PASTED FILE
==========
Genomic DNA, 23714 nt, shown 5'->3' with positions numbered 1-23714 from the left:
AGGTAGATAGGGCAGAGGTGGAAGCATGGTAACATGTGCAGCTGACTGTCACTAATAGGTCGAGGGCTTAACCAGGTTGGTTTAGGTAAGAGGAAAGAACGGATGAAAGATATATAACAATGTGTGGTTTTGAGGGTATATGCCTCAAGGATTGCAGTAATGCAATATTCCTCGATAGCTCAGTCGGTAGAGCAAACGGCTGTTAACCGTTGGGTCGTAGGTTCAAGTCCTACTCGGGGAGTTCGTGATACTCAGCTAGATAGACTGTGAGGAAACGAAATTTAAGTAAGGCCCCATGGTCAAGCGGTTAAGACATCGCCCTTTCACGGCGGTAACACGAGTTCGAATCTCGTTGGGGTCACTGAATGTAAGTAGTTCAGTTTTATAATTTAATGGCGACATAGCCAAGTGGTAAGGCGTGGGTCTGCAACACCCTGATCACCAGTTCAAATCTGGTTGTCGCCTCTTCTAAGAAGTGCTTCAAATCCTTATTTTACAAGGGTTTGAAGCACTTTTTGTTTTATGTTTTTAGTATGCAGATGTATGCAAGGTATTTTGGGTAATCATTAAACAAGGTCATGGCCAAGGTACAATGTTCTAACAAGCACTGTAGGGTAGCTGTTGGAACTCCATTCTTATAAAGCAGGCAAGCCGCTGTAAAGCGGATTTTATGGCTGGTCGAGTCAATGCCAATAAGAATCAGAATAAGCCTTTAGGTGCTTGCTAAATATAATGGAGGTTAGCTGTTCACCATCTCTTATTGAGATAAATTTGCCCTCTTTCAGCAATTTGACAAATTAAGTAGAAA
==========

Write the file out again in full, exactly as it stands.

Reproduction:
Genomic DNA, 23714 nt, shown 5'->3' with positions numbered 1-23714 from the left:
AGGTAGATAGGGCAGAGGTGGAAGCATGGTAACATGTGCAGCTGACTGTCACTAATAGGTCGAGGGCTTAACCAGGTTGGTTTAGGTAAGAGGAAAGAACGGATGAAAGATATATAACAATGTGTGGTTTTGAGGGTATATGCCTCAAGGATTGCAGTAATGCAATATTCCTCGATAGCTCAGTCGGTAGAGCAAACGGCTGTTAACCGTTGGGTCGTAGGTTCAAGTCCTACTCGGGGAGTTCGTGATACTCAGCTAGATAGACTGTGAGGAAACGAAATTTAAGTAAGGCCCCATGGTCAAGCGGTTAAGACATCGCCCTTTCACGGCGGTAACACGAGTTCGAATCTCGTTGGGGTCACTGAATGTAAGTAGTTCAGTTTTATAATTTAATGGCGACATAGCCAAGTGGTAAGGCGTGGGTCTGCAACACCCTGATCACCAGTTCAAATCTGGTTGTCGCCTCTTCTAAGAAGTGCTTCAAATCCTTATTTTACAAGGGTTTGAAGCACTTTTTGTTTTATGTTTTTAGTATGCAGATGTATGCAAGGTATTTTGGGTAATCATTAAACAAGGTCATGGCCAAGGTACAATGTTCTAACAAGCACTGTAGGGTAGCTGTTGGAACTCCATTCTTATAAAGCAGGCAAGCCGCTGTAAAGCGGATTTTATGGCTGGTCGAGTCAATGCCAATAAGAATCAGAATAAGCCTTTAGGTGCTTGCTAAATATAATGGAGGTTAGCTGTTCACCATCTCTTATTGAGATAAATTTGCCCTCTTTCAGCAATTTGACAAATTAAGTAGAAA